Related: 7 Critical Things Your Financial Advisor Must Meet

Having a grasp on your financials is tricky, but it’s crucial if you want to be successful and comfortable. To learn more, check out Comet’s infographic below.

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Related: Financial Wellness Coach Nelisiwe Masango Shares Retirement Wealth Advice

This article was originally posted here on Entrepreneur.com.

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Personal Finance

14 Ways To Make Quick Cash On The Side

If you need money quickly, here are some solid ideas.

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Need to make some fast money on the side, whether it’s to pay off a credit card or to make your rent?

Keep in mind, making quick side cash isn’t about making a lot of money or getting rich. It’s about getting a shot of capital to help tide you over and put something extra in your pocket. However, some of these side-income ideas can build up your wealth over time. There’s many ways to accomplish this: By participating in the gig economy, the sharing economy, online sales networks, passive income techniques and more.

If you’re looking to make extra money in a relatively short period of time, check out these 14 slides.

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Personal Finance

Take Advantage Of Financial Democracy Made Possible By The New Stock Exchanges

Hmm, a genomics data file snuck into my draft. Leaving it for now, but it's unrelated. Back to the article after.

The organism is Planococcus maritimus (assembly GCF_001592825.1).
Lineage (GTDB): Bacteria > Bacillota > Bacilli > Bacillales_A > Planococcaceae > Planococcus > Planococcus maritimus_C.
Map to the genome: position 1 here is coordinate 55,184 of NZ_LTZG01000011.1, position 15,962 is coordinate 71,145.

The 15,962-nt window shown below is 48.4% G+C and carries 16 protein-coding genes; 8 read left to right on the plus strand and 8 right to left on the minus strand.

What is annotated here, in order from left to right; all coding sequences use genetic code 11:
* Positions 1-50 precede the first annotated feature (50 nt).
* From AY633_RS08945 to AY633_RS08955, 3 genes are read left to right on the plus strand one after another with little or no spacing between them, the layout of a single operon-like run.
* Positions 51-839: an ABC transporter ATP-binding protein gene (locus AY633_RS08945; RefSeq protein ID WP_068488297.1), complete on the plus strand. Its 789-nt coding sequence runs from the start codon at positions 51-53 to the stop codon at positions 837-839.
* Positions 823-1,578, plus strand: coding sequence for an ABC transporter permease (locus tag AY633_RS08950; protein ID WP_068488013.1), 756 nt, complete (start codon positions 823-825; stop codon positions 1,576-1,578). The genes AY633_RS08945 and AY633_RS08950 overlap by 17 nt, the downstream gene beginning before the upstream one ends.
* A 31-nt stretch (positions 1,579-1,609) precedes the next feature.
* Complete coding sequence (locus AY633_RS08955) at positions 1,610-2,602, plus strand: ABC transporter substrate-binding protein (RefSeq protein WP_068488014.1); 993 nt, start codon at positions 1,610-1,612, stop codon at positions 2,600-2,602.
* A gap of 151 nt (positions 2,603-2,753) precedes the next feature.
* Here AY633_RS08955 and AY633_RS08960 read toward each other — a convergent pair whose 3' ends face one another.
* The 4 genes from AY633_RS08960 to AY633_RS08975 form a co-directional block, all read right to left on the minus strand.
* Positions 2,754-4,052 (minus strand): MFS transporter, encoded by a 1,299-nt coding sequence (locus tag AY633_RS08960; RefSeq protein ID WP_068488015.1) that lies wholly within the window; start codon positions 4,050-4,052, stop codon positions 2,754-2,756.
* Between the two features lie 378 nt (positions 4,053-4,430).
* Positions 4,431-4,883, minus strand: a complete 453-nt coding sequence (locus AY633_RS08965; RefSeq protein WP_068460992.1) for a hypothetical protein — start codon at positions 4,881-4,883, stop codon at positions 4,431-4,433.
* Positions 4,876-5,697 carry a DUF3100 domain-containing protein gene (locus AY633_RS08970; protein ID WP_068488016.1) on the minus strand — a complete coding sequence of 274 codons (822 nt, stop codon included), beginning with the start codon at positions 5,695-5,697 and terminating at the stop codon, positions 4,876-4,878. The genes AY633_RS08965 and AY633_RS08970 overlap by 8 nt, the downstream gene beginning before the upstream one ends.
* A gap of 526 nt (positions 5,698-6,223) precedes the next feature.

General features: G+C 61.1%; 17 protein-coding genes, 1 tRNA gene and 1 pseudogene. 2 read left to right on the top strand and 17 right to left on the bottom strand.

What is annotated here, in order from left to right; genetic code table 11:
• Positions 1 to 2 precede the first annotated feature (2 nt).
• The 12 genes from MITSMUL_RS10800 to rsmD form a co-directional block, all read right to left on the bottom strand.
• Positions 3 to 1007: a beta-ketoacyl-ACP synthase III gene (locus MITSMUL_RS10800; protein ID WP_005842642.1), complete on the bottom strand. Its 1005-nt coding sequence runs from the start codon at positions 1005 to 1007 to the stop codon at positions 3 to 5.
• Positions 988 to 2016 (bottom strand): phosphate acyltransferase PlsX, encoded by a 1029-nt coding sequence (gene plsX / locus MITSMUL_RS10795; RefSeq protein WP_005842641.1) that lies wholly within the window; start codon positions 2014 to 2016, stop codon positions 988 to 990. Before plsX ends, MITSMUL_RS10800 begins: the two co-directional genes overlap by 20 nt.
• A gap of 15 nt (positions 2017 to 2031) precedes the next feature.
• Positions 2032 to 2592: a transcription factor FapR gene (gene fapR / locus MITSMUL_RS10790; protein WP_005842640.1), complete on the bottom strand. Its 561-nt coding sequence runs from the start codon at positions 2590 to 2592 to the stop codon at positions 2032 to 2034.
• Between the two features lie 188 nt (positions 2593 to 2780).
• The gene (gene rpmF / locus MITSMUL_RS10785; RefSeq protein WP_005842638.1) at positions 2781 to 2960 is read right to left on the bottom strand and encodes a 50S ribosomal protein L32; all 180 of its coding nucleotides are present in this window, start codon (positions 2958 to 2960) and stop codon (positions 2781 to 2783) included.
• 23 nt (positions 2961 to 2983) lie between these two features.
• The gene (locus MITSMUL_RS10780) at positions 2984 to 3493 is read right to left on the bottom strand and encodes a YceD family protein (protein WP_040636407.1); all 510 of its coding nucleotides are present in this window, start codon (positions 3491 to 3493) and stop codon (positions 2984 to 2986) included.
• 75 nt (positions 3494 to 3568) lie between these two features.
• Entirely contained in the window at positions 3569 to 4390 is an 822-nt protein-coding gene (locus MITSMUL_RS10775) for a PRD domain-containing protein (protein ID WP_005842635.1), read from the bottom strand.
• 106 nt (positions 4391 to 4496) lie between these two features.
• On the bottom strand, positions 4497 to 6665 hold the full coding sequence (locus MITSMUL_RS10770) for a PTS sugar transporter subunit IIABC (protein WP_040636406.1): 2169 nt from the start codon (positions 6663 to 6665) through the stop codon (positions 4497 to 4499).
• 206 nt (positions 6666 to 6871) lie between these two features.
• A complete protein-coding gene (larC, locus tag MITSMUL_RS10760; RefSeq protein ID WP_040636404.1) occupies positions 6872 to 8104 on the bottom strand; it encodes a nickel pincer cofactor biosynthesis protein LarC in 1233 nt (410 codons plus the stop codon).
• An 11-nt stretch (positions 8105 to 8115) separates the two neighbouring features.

Why should financial democracy matter to entrepreneurs?

Etienne Nel

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Because it creates a society able to afford products and services. Without it, even the innovative products and services that are entrepreneurs’ bread and butter will fail.

What is financial democracy, exactly?

It’s both the right and the ability of the (wo)man in the street and business people to make the decisions that affect their financial circumstances.

Financial democracy does not automatically follow political democracy. For almost 25 years after South Africa’s political transformation, the exclusiveness of our financial markets continued to deprive the vast majority of South Africans of the means to invest, save, and build wealth. South Africa has, therefore, never developed a retail stock exchange environment. So, it has deprived the majority of small and medium sized business of access to capital.